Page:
Worst Performing Bonds in Euro Region Still Have Room to Fall

  • Portuguese market loses more than anywhere else in past month
  • Political standoff reminds Milan investors of Italy in 2013

As politics in Portugal makes the country’s bonds the worst performers in the euro region, money managers in Italy are being reminded of their own stalemate and have a warning: it’s still too early to buy.

Lauded as southern Europe’s beacon of stability after completing its international bailout package last year, the gloss has come off Portugal in the month since Prime Minister Pedro Passos Coelho won re-election though without a parliamentary majority. The extra yield, or spread, that investors get for holding Portuguese 10-year bonds instead of Italian peers climbed above 100 basis points for the first time since February and reached the widest in eight months versus their Spanish peers.

Viewed from Milan, the plight of the Portuguese debt market looks reminiscent of Italy two years ago after an inconclusive election. Coelho will present a plan to parliament next week for a minority government and should he fail to win enough support, the president will have to seek a new prime minister.

“Portugal is still struggling to form a government -- it’s like Italy in early 2013 -- so there is a premium in the market,” Luca Noto, a senior fund manager at Anima Sgr Spa, which managed about 65 billion euros ($71 billion) as of July 31, said in an interview in Milan. “We’re not yet a buyer, but we are close to the buying area.”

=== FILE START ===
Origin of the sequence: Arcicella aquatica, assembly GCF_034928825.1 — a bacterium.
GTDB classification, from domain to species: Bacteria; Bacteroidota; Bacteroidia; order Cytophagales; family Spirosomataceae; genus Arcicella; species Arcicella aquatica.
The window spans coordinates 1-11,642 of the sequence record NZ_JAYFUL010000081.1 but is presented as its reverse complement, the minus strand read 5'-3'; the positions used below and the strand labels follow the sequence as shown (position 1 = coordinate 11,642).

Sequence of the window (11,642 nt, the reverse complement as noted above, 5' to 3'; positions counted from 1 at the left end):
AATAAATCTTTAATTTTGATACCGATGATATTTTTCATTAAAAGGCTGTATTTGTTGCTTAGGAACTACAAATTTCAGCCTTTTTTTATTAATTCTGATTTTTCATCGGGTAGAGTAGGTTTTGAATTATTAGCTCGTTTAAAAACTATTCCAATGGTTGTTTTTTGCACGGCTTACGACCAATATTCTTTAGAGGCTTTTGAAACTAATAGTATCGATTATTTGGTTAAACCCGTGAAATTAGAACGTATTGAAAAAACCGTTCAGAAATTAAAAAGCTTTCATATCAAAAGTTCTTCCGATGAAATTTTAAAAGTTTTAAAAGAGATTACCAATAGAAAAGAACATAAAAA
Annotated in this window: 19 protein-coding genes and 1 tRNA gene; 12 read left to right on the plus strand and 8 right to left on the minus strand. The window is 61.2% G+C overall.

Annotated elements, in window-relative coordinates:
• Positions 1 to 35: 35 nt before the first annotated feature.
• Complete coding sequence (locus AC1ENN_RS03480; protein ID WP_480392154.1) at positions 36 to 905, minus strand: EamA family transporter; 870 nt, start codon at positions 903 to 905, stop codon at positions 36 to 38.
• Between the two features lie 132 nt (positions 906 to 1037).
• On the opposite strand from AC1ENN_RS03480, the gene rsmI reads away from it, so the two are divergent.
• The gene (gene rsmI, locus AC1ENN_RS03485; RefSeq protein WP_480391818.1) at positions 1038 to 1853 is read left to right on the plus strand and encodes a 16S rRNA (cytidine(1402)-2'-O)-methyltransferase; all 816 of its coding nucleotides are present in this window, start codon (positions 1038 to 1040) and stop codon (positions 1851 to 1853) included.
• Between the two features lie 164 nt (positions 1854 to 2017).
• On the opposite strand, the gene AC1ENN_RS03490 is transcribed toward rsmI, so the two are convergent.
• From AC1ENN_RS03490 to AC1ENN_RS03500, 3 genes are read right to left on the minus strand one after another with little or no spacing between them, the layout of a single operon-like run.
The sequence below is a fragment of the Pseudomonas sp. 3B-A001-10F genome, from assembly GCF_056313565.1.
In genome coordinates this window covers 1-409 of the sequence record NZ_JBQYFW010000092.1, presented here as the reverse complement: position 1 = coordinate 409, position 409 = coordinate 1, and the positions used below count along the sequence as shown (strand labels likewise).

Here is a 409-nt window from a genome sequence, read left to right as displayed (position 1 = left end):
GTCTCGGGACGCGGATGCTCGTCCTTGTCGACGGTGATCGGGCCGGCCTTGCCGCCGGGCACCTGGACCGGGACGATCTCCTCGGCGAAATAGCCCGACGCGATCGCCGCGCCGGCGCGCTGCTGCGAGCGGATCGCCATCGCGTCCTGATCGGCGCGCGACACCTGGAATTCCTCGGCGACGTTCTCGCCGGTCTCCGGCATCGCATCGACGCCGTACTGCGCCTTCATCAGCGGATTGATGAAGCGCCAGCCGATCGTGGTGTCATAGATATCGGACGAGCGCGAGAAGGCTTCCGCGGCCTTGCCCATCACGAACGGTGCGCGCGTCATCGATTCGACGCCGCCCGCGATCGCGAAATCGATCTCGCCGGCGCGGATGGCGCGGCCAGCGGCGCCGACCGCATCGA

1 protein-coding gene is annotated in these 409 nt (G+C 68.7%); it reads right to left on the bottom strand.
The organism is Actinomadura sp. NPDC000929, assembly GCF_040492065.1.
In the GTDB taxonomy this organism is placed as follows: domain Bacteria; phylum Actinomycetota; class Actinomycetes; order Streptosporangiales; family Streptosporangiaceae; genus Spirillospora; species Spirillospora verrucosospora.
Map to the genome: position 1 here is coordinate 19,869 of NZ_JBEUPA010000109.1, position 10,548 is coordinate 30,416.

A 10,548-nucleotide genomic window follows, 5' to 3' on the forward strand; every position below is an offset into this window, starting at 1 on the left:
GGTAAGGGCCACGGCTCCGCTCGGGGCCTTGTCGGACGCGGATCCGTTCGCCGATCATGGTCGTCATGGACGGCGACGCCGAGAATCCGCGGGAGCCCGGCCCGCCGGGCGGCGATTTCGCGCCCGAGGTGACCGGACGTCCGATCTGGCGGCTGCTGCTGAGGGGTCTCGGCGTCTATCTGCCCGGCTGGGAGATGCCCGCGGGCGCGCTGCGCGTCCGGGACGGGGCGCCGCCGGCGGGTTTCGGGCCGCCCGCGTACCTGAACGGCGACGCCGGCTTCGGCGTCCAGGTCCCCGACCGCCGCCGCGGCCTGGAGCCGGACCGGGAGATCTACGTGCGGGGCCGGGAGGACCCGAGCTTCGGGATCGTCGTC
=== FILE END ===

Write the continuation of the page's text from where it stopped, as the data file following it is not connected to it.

Laggards

Portuguese bonds lost 1.6 percent in the past month, compared with gains of 0.5 percent and 0.3 percent for Italian and Spanish peers, according to Bloomberg World Bond Indexes. That’s even as expectations of the European Central Bank extending its bond-buying program, or quantitative easing, spurred the market. Ten-year yields jumped 32 basis points, or 0.32 percentage point, since Oct. 2, the last trading day before the election.

The extra yield over Italian securities with a similar due date was at 93 basis points on Friday, after reaching 106 points on Oct. 30, the most since Jan. 21 based on closing prices. They yielded 79 basis points more than their Spanish counterparts, up from 52 points on Oct. 2.

The question of who will run the country needs to be answered before those moves can be reversed, said Paolo Bernardelli, head of the fixed-income and foreign exchange team at Eurizon Capital SGR in Milan. Socialist Party leader Antonio Costa has said he could form a stable government with the Left Bloc and Communist Party, raising the possibility of Coelho’s administration collapsing.

“Once political problems are resolved, Portuguese bonds could resume their narrowing in the spread against core countries,” said Bernardelli, whose team oversees about $55 billion of investments.

Italian Experience

Italian bonds were hobbled by politics after an election in February 2013. The standoff was resolved with the appointment two months later of the Democratic Party’s Enrico Letta to lead a broad-based government. During that time, Italy’s 10-year yield spread over German bonds reached a three-month high of about 360 basis points. It was less than 100 basis points last week.

With a market equivalent to about a 10th of Italy’s, the fourth largest in the world, Portuguese bonds have also been constrained by a relative lack of liquidity, which makes the securities more susceptible to sudden price swings.

On average, the difference between the highest and lowest yield on Portugal’s 10-year bonds has been 29 basis points on a weekly basis this year, compared with 21 basis points for Italian bonds and 15 basis points for benchmark German 10-year bonds.

“Portugal still should trade above Spain and Italy -- but maybe below 100 basis points,” said Noto. “It’s about the premium you want to see before entering the market, not just because of political risk but also, the liquidity risk that is still there.”

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